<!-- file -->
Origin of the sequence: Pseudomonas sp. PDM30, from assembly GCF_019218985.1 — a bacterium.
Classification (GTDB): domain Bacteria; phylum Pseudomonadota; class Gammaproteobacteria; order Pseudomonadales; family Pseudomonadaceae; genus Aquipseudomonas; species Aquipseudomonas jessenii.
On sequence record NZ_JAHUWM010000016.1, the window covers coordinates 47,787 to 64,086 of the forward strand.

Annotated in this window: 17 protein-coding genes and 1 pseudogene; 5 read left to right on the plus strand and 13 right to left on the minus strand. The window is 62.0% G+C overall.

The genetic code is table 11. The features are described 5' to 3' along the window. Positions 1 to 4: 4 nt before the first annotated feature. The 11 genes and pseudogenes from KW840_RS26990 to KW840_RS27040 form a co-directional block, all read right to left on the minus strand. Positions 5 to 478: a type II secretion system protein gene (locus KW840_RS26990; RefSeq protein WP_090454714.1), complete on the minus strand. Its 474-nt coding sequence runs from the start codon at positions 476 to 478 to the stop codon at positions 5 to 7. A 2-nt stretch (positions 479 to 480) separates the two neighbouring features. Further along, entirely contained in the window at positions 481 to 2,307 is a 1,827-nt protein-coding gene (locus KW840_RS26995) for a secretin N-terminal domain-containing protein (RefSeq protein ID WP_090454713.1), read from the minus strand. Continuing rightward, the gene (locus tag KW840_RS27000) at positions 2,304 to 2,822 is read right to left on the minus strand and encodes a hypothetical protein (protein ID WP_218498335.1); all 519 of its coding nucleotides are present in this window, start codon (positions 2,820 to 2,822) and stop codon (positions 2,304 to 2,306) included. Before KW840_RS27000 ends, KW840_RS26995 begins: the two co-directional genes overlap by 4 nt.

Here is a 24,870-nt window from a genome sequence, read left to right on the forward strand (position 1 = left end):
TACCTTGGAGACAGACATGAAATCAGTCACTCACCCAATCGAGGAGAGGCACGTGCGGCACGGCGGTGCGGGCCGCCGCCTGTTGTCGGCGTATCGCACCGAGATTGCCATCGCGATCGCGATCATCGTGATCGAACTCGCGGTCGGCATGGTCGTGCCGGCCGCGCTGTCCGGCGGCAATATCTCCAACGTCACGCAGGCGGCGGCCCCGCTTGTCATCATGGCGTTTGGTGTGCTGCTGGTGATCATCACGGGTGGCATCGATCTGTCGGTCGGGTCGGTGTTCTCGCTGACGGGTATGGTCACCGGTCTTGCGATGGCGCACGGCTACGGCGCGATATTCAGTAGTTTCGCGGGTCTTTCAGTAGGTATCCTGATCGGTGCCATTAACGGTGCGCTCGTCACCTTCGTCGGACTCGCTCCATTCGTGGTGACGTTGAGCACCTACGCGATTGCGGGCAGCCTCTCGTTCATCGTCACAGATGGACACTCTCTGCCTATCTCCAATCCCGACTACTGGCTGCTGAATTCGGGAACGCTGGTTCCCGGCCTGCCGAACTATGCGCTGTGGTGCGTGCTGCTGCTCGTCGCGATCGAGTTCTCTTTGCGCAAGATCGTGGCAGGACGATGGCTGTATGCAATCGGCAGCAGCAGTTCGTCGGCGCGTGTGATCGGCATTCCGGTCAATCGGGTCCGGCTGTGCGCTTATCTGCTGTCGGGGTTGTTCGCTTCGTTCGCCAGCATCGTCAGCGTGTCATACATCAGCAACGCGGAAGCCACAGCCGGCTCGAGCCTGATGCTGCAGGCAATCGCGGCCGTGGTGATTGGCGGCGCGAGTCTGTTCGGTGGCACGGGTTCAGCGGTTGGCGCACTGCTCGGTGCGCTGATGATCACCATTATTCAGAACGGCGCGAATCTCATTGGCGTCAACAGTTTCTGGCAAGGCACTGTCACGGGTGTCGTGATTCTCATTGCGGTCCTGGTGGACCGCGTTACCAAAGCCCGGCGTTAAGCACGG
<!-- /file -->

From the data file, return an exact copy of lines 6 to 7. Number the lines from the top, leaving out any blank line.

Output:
Here is a 24,870-nt window from a genome sequence, read left to right on the forward strand (position 1 = left end):
TACCTTGGAGACAGACATGAAATCAGTCACTCACCCAATCGAGGAGAGGCACGTGCGGCACGGCGGTGCGGGCCGCCGCCTGTTGTCGGCGTATCGCACCGAGATTGCCATCGCGATCGCGATCATCGTGATCGAACTCGCGGTCGGCATGGTCGTGCCGGCCGCGCTGTCCGGCGGCAATATCTCCAACGTCACGCAGGCGGCGGCCCCGCTTGTCATCATGGCGTTTGGTGTGCTGCTGGTGATCATCACGGGTGGCATCGATCTGTCGGTCGGGTCGGTGTTCTCGCTGACGGGTATGGTCACCGGTCTTGCGATGGCGCACGGCTACGGCGCGATATTCAGTAGTTTCGCGGGTCTTTCAGTAGGTATCCTGATCGGTGCCATTAACGGTGCGCTCGTCACCTTCGTCGGACTCGCTCCATTCGTGGTGACGTTGAGCACCTACGCGATTGCGGGCAGCCTCTCGTTCATCGTCACAGATGGACACTCTCTGCCTATCTCCAATCCCGACTACTGGCTGCTGAATTCGGGAACGCTGGTTCCCGGCCTGCCGAACTATGCGCTGTGGTGCGTGCTGCTGCTCGTCGCGATCGAGTTCTCTTTGCGCAAGATCGTGGCAGGACGATGGCTGTATGCAATCGGCAGCAGCAGTTCGTCGGCGCGTGTGATCGGCATTCCGGTCAATCGGGTCCGGCTGTGCGCTTATCTGCTGTCGGGGTTGTTCGCTTCGTTCGCCAGCATCGTCAGCGTGTCATACATCAGCAACGCGGAAGCCACAGCCGGCTCGAGCCTGATGCTGCAGGCAATCGCGGCCGTGGTGATTGGCGGCGCGAGTCTGTTCGGTGGCACGGGTTCAGCGGTTGGCGCACTGCTCGGTGCGCTGATGATCACCATTATTCAGAACGGCGCGAATCTCATTGGCGTCAACAGTTTCTGGCAAGGCACTGTCACGGGTGTCGTGATTCTCATTGCGGTCCTGGTGGACCGCGTTACCAAAGCCCGGCGTTAAGCACGG